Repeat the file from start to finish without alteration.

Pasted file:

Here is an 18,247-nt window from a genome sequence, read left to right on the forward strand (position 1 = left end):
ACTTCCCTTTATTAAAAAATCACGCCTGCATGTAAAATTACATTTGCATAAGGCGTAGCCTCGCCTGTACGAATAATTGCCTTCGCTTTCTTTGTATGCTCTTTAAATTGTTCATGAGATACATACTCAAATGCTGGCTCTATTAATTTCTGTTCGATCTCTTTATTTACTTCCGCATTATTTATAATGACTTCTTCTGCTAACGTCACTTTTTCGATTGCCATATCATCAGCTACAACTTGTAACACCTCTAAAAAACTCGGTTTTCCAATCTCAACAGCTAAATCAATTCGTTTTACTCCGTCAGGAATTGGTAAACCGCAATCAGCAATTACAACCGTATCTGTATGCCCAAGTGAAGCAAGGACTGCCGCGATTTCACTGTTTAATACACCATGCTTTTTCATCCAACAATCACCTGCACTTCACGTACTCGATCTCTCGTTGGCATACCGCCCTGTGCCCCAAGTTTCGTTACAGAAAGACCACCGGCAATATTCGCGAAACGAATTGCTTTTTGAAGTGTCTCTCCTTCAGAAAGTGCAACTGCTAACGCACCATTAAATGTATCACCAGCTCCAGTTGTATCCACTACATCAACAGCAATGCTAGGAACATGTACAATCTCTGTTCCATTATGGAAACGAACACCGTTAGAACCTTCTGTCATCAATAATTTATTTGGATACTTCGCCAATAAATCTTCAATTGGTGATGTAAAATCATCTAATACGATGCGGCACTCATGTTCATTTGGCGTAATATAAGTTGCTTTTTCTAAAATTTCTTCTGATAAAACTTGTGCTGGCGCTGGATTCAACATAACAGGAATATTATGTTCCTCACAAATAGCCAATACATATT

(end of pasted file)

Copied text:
Here is an 18,247-nt window from a genome sequence, read left to right on the forward strand (position 1 = left end):
ACTTCCCTTTATTAAAAAATCACGCCTGCATGTAAAATTACATTTGCATAAGGCGTAGCCTCGCCTGTACGAATAATTGCCTTCGCTTTCTTTGTATGCTCTTTAAATTGTTCATGAGATACATACTCAAATGCTGGCTCTATTAATTTCTGTTCGATCTCTTTATTTACTTCCGCATTATTTATAATGACTTCTTCTGCTAACGTCACTTTTTCGATTGCCATATCATCAGCTACAACTTGTAACACCTCTAAAAAACTCGGTTTTCCAATCTCAACAGCTAAATCAATTCGTTTTACTCCGTCAGGAATTGGTAAACCGCAATCAGCAATTACAACCGTATCTGTATGCCCAAGTGAAGCAAGGACTGCCGCGATTTCACTGTTTAATACACCATGCTTTTTCATCCAACAATCACCTGCACTTCACGTACTCGATCTCTCGTTGGCATACCGCCCTGTGCCCCAAGTTTCGTTACAGAAAGACCACCGGCAATATTCGCGAAACGAATTGCTTTTTGAAGTGTCTCTCCTTCAGAAAGTGCAACTGCTAACGCACCATTAAATGTATCACCAGCTCCAGTTGTATCCACTACATCAACAGCAATGCTAGGAACATGTACAATCTCTGTTCCATTATGGAAACGAACACCGTTAGAACCTTCTGTCATCAATAATTTATTTGGATACTTCGCCAATAAATCTTCAATTGGTGATGTAAAATCATCTAATACGATGCGGCACTCATGTTCATTTGGCGTAATATAAGTTGCTTTTTCTAAAATTTCTTCTGATAAAACTTGTGCTGGCGCTGGATTCAACATAACAGGAATATTATGTTCCTCACAAATAGCCAATACATATT